In their coverage of Saddam Hussein's November 5 guilty verdict, several print news outlets reported U.S. officials' assertions that the announcement had not been timed to coincide with the midterm elections but ignored reporting that conflicts with these denials -- in particular, the fact that the full verdict in Saddam's trial is not set to be released until November 9.
Fox News' Steve Harrigan underwent what he described as three "phase[s]" of the controversial interrogation technique known as "waterboarding," on camera, concluding that the technique is "a pretty efficient mechanism to get someone to talk and then still have them alive and healthy within minutes." Psychologists have asserted that "such forms of near-asphyxiation" can lead to long-term psychological damage.
A New York Times article uncritically reported White House press secretary Tony Snow's assertion that it is "preposterous" to suggest that the verdict in the trial of Saddam Hussein "was timed to coincide with this week's elections in the United States," despite the U.S. government's heavy influence on the tribunal that tried Saddam and the Bush administration's history of reportedly timing Iraq- or terrorism-related actions to the U.S. political calendar.
Fox News' John Gibson repeatedly asserted -- falsely -- that because The New York Times reported that the United States had posted Iraqi documents related to constructing an atomic bomb, the Times "said today Saddam had nukes." Similarly, conservative radio host Pat Campbell falsely suggested that the Times reported Iraq was "a year away from making the atomic bomb" at the time of the 2003 U.S.-led invasion. In fact, Iraq did not have nuclear weapons in 2003 or at any time -- including prior to the 1991 Persian Gulf War -- and Iraq did not have a nuclear weapons program in 2003.
Contradicting her earlier reporting, The Washington Post's Ellen Knickmeyer reported that "U.S. officials close to the trial deny" that they have the "power to set [the] date" for the announcement of Saddam Hussein's verdict. Knickmeyer had previously reported that the U.S. government "run[s] much of the day-to-day arrangements for the trial."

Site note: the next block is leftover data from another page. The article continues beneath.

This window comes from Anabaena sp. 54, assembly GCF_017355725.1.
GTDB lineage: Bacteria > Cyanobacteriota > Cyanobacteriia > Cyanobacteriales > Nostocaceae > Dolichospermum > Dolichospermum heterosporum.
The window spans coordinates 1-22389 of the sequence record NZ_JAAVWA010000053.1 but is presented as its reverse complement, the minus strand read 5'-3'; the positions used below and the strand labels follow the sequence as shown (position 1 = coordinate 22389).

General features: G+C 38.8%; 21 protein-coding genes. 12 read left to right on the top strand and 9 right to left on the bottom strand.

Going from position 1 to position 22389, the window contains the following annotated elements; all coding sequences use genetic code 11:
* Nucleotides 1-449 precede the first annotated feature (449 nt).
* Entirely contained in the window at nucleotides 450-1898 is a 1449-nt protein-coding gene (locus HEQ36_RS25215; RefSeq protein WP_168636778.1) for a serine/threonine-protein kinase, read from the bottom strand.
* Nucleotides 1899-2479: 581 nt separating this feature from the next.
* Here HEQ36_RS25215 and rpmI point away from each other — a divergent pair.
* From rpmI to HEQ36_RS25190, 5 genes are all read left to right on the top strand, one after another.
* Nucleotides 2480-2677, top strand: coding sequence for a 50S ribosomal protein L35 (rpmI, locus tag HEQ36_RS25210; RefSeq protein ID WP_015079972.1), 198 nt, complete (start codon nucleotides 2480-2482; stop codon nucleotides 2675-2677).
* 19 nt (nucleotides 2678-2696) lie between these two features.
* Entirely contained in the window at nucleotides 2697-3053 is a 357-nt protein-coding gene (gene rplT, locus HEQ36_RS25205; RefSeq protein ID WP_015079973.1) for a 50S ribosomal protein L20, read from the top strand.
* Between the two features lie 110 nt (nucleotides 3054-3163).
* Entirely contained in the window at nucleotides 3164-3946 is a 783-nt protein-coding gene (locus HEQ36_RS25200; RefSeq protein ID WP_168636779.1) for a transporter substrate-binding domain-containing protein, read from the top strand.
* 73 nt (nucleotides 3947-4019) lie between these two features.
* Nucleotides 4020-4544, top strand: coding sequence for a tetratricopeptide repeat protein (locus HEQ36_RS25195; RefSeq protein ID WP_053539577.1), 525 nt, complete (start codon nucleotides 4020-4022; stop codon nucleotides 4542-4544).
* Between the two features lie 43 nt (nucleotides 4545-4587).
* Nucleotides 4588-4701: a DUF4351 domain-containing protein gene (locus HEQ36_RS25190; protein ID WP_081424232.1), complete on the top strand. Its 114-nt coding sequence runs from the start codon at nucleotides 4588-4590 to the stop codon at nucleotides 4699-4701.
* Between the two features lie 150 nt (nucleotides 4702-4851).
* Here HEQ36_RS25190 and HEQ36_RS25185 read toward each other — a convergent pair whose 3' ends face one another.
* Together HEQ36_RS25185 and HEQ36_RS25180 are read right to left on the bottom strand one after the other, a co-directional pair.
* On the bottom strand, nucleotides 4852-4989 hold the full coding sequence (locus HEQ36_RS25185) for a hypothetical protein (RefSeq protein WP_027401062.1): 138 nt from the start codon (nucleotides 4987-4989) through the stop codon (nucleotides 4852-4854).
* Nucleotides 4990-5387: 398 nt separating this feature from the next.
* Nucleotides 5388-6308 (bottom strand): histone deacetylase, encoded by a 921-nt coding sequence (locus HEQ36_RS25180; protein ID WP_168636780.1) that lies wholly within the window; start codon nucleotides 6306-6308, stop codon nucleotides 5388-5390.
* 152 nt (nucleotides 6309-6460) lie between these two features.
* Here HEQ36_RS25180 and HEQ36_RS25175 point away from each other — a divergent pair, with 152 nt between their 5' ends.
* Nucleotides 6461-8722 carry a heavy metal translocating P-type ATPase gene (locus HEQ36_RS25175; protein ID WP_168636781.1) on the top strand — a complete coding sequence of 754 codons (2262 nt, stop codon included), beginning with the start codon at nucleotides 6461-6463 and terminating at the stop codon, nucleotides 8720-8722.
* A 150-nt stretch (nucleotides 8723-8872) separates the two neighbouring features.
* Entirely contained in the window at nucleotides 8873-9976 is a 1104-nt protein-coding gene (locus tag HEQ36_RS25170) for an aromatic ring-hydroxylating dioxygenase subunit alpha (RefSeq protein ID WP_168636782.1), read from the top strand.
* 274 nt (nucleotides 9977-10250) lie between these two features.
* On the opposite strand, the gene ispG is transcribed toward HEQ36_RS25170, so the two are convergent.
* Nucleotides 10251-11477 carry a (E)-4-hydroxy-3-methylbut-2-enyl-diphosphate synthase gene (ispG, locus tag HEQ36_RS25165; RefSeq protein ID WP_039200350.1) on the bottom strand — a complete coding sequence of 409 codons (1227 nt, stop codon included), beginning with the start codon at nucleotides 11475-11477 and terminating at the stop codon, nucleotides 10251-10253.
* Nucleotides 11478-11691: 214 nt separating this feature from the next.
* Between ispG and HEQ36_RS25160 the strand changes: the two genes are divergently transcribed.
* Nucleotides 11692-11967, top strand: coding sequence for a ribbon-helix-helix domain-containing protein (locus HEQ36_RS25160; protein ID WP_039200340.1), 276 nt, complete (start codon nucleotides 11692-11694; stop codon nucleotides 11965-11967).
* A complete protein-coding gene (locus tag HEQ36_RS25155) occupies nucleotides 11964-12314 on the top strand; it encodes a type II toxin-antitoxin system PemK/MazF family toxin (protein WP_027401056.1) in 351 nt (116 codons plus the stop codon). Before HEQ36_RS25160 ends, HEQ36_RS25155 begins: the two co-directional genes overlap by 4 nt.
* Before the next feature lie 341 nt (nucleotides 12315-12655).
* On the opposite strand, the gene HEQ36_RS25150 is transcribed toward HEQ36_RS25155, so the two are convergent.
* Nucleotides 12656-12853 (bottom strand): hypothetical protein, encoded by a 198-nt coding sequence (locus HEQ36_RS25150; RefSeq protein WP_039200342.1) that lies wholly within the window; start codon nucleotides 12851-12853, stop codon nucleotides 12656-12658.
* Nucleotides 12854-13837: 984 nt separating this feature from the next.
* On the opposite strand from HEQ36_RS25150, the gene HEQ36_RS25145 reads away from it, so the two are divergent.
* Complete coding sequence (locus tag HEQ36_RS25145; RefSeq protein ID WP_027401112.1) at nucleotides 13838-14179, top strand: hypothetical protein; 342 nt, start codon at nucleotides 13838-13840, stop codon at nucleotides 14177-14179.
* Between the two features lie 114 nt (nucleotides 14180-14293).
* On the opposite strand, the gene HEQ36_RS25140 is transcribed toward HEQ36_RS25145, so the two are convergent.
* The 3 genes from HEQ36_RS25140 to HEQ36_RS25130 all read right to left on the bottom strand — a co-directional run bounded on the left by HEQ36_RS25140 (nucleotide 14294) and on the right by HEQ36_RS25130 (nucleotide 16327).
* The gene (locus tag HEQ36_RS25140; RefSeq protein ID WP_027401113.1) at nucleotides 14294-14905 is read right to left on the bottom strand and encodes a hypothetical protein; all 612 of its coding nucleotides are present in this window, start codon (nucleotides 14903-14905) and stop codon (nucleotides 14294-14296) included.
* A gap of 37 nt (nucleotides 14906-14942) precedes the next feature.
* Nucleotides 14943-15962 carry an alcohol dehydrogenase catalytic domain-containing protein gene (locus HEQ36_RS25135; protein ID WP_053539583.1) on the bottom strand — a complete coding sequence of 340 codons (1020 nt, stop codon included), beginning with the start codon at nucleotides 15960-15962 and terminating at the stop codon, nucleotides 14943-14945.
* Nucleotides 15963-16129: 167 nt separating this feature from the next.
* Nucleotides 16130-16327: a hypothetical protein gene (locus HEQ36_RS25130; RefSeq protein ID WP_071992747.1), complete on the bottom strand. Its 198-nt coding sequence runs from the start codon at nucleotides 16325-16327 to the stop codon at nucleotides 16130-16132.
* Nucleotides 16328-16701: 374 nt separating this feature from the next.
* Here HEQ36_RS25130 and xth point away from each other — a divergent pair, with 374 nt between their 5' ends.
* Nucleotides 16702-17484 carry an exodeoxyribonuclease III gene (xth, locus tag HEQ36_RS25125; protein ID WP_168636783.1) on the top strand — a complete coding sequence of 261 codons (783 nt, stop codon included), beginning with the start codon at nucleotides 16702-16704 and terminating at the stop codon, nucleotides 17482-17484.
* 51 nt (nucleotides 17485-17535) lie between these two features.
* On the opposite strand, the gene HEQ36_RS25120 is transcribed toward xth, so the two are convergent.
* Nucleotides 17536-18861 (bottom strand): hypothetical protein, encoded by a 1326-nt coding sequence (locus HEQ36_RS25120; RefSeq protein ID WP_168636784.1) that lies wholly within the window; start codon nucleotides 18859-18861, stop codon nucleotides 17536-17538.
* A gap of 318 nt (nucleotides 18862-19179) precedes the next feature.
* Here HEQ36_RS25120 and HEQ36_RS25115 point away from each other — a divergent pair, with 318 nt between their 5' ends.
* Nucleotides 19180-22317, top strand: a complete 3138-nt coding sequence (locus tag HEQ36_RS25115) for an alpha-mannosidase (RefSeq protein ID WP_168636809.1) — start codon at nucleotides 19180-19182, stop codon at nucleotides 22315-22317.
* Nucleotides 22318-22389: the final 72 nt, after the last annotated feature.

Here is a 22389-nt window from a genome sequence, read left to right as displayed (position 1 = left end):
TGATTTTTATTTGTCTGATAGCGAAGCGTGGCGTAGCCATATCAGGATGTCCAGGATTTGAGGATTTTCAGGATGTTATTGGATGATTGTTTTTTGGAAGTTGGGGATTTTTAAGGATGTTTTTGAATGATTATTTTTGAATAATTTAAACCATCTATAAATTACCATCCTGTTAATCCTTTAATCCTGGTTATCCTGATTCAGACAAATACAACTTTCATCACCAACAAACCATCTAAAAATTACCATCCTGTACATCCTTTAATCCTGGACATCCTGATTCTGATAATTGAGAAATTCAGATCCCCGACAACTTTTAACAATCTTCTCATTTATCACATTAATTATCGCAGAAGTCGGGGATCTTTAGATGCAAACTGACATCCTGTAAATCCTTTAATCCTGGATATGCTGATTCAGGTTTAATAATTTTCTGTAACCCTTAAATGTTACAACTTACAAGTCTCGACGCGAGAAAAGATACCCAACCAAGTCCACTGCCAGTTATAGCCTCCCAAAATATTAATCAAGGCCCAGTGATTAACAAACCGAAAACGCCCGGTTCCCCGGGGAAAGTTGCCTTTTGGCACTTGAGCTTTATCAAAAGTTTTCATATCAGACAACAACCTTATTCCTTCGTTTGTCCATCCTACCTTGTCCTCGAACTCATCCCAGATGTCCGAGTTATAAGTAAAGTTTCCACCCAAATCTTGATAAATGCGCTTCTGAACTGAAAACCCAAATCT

ABC News' George Stephanopoulos prompted Cheney to again blame the recent upsurge of violence in Iraq on an insurgent "strategy" to "influence" the midterm elections, asking Cheney if "that mean[s] that a Democratic victory is a victory for the insurgents," not mentioning the administration's recent pattern of attempting to extract political benefit from the ebb and flow of violence in Iraq by claiming success in both increases and decreases in levels of violence in Iraq.
During Tony Snow's recent series of appearances on cable news channels, interviewers on CNN and Fox News left unchallenged a number of false, misleading, and baseless Republican talking points on a variety of issues. After allowing Snow to misrepresent the Democratic position on the surveillance and detention of suspected terrorists, CNN host Wolf Blitzer told Snow that he is "a straight shooter."
Matt Lauer asked former White House chief of staff Andrew Card whether he "question[s] the timing" of a New York Times report that documents that weapons experts say "constitute a basic guide to building an atom bomb" were posted on a government website functioning as a clearinghouse for documents found in Iraq. Separately, MSNBC's Norah O'Donnell asked NBC's Andrea Mitchell if the report "helps the [Bush] administration by reminding people about potential weapons of mass destruction that were developed before the first Gulf War."
Fox & Friends co-hosts Brian Kilmeade and Gretchen Carlson touted articles on right-wing website WorldNetDaily.com and in the The New York Sun purporting to show that, in Carlson's words, "[s]enior terrorist leaders" have indicated "that they hope Americans sweep the Democrats into power because of the party's position on withdrawing from Iraq."
A November 2 Washington Times editorial suggested that House Democratic Leader Nancy Pelosi would eliminate "funding for military operations in Iraq," citing Pelosi's October 2003 vote "against the $87 billion supplemental appropriation to fund the war effort." Pelosi supported an alternate funding proposal that she claimed "did more for our troops and was fiscally responsible."
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